America remains a beacon of entrepreneurship. Founded and then settled by innovators and risk-takers who were willing to sacrifice old certainties for new opportunities, America’s infatuation with entrepreneurship has deepened in the recent economic crisis. The number of entrepreneurs is growing with an average of 550,000 businesses created every month.
While our children are raised on stories about inventors such as Benjamin Franklin and Thomas Edison, a poll by Gallup-HOPE illustrates that high school students may be getting a slow start. Many students in the U.S. have entrepreneurial aspirations and energy that could help drive future job creation in the country. But just half of students say that their school offers entrepreneurial classes; far fewer report getting the type of practical knowledge and experiences that will be useful once they are in the workforce.
Although students may possess good ideas about the future, focused efforts to transform these aspirations into reality are not as strong as they could be. Developing entrepreneurial attitude and experience of young people is critical to help them grow up to be productive workers who ultimately help to create jobs.
Majority of students demonstrate persistence and are willing to assume risk – both of which are typical attributes of entrepreneurs. Despite their energy and ambitions, they are not getting the education and work experience they need to help achieve their goals. Affiliation of economic development resources to entrepreneurship-education can help these young people pursue their dreams and, in turn, revitalize, grow and diversify their local economies.
Teaching kids the basics of business and discussing the opportunity on how to make money gets them engaged. Using highly experiential and game-based approach can make the business curriculum more engaging academically. The students can develop a business plan; thus they start to see the opportunities of entrepreneurship.
According to an article in Business Week ‘Cultivating Entrepreneurs During High School’, students who complete an entrepreneurship course in high school, maintain businesses at substantially higher rates than their peers and have a greater interest in attending college. In America—a country that was founded on the backs of small businessmen—there’s an acceptance of the importance of this curriculum, but it’s never been systematically integrated into our schools.
Some key elements in developing and nurturing young entrepreneurs:
Interactive Entrepreneurship Education
Successful young entrepreneurship programs are built on a foundation of quality curriculum taught by teachers who engage students in the discovery and development of their entrepreneurial talents. Interactive curriculum and engaging teachers who make the material come to life are key ingredients in successful entrepreneurship programs. Incorporating entrepreneurship into an existing class such as Accounting, Industrial Arts or Consumer Science using game-based simulation is a solution to this constraint.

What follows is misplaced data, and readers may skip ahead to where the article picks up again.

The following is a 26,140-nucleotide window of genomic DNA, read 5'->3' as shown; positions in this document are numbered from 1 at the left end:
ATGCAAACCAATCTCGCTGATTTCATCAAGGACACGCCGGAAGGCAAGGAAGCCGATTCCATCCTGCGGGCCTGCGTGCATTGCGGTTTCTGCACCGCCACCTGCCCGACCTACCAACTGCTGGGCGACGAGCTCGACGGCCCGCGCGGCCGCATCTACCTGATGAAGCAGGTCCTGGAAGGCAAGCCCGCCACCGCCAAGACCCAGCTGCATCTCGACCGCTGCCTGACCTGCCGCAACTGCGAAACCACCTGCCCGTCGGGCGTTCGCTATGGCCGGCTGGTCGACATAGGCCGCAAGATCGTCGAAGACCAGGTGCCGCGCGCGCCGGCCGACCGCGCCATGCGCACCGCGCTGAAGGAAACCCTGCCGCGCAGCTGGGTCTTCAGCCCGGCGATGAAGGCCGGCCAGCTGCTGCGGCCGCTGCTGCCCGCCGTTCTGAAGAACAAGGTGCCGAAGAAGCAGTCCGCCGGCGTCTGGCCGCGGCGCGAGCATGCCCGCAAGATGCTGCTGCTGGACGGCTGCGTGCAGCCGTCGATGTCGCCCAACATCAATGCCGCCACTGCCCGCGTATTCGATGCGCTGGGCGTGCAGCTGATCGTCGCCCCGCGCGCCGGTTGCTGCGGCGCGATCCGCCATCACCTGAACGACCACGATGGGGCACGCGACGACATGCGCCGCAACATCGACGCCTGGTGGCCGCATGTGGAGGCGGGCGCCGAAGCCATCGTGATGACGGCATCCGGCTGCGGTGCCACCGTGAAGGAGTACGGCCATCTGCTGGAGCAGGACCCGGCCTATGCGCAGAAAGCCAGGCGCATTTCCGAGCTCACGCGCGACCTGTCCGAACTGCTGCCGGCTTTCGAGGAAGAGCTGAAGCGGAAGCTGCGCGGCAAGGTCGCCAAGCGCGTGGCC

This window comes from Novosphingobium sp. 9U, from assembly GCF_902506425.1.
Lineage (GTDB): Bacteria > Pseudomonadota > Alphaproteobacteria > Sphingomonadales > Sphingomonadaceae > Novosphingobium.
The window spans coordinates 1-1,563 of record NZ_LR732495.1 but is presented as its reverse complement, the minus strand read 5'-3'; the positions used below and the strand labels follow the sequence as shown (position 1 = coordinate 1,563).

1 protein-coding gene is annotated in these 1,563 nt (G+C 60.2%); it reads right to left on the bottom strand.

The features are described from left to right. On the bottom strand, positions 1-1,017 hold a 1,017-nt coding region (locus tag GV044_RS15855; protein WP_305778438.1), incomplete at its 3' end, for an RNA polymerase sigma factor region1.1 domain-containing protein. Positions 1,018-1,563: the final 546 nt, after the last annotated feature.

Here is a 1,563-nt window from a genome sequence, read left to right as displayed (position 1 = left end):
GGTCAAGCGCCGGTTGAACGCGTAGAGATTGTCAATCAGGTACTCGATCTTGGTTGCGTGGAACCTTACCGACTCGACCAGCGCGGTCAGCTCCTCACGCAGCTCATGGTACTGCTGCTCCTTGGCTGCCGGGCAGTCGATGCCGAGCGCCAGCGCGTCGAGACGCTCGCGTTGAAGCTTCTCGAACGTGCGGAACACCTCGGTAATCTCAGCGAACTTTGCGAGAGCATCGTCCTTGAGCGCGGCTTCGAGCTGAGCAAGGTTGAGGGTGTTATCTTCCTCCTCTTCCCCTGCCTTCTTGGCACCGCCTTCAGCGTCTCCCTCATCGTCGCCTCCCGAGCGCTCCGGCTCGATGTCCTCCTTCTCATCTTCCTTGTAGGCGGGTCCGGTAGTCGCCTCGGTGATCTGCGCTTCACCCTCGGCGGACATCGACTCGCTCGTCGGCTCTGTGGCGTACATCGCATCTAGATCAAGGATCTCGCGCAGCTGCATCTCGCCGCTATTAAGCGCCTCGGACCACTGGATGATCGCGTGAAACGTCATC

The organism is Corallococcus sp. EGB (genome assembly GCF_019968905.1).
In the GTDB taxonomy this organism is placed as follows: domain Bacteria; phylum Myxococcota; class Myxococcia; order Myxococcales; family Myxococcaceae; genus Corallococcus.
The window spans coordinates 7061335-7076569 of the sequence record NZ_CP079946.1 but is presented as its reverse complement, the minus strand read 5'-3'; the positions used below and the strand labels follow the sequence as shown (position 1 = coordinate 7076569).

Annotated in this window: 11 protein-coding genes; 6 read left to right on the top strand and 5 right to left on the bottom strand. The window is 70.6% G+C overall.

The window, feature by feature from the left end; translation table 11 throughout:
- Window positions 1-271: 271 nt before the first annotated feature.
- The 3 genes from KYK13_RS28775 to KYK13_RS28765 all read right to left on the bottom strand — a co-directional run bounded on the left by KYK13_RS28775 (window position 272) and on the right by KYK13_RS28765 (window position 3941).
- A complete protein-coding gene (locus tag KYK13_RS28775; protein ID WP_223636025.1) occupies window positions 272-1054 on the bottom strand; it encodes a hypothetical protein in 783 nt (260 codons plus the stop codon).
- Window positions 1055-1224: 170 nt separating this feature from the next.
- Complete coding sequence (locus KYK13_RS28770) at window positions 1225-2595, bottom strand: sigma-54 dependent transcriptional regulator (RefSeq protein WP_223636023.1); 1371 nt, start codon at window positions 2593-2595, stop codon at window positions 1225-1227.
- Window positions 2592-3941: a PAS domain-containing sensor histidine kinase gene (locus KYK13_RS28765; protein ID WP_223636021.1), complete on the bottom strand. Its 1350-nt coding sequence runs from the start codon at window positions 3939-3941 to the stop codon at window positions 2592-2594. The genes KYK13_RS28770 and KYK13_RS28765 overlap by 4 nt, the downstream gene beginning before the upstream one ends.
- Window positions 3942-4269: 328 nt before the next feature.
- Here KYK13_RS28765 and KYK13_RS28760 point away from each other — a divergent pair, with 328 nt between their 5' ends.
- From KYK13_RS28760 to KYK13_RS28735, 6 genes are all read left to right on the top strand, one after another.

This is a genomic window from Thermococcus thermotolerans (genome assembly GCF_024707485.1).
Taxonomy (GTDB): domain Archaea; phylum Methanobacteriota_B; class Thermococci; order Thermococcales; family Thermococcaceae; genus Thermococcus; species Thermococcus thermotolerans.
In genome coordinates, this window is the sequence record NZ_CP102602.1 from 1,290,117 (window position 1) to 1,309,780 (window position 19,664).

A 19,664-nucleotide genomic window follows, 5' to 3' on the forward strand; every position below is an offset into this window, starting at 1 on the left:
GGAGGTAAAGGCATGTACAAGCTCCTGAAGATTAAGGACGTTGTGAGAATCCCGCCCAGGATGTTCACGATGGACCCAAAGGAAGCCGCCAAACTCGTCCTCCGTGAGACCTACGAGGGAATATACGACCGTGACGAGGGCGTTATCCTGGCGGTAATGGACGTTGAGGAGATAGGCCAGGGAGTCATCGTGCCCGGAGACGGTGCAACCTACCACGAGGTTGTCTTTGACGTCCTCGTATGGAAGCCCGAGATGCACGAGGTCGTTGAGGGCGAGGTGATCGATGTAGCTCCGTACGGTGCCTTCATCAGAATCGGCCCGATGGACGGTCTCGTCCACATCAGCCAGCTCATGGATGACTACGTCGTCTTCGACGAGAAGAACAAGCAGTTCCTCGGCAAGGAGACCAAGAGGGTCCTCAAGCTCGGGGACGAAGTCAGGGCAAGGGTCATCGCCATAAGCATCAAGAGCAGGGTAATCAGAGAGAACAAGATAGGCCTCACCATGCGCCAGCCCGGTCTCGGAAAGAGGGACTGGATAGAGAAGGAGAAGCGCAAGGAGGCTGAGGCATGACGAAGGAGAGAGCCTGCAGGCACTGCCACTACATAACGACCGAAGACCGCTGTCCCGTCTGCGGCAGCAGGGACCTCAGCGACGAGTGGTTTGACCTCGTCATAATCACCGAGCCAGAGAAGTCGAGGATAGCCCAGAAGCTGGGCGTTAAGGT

Supportive Community Environment
Many entrepreneurial youth express frustration that focus is only on exceptional students and star athletes. The community working in tandem with the schools can transform the town into a “learning laboratory” where students can practice the knowledge they are gaining in the classroom. Students can work in apprenticeships, selling products at school events or farmers markets, interviewing local entrepreneurs or carry out an entrepreneurial community project.
Creating a place for young entrepreneurs to gather and interact, they can feed off each other’s energy and create even better ideas and inventions. This space may be a garage, workroom or basement. Just provide the space, welcome young people, let them innovate and have fun.
Pathways from Education to Opportunity
There needs to be deliberate effort to help young people clarify their business interests, to direct them to opportunities that fit their passions and abilities, and to stay with them as their enterprises develop. Youth entrepreneurship requires a sustained effort, especially in this challenging economic climate where much of the attention is focused on immediate job creation.
While a great idea or product can propel entrepreneurship, it is a well-known fact that ninety-five per cent of businesses fail with the first five years of inception. If you catch a failure early, it’s much less likely to cause detrimental and irreversible damage Most businesses fail due to their having been founded by inexperienced overly-enthused entrepreneurs. Teaching basic entrepreneurial skills at the school can build a pipeline of business builders who will help their local communities thrive into the future.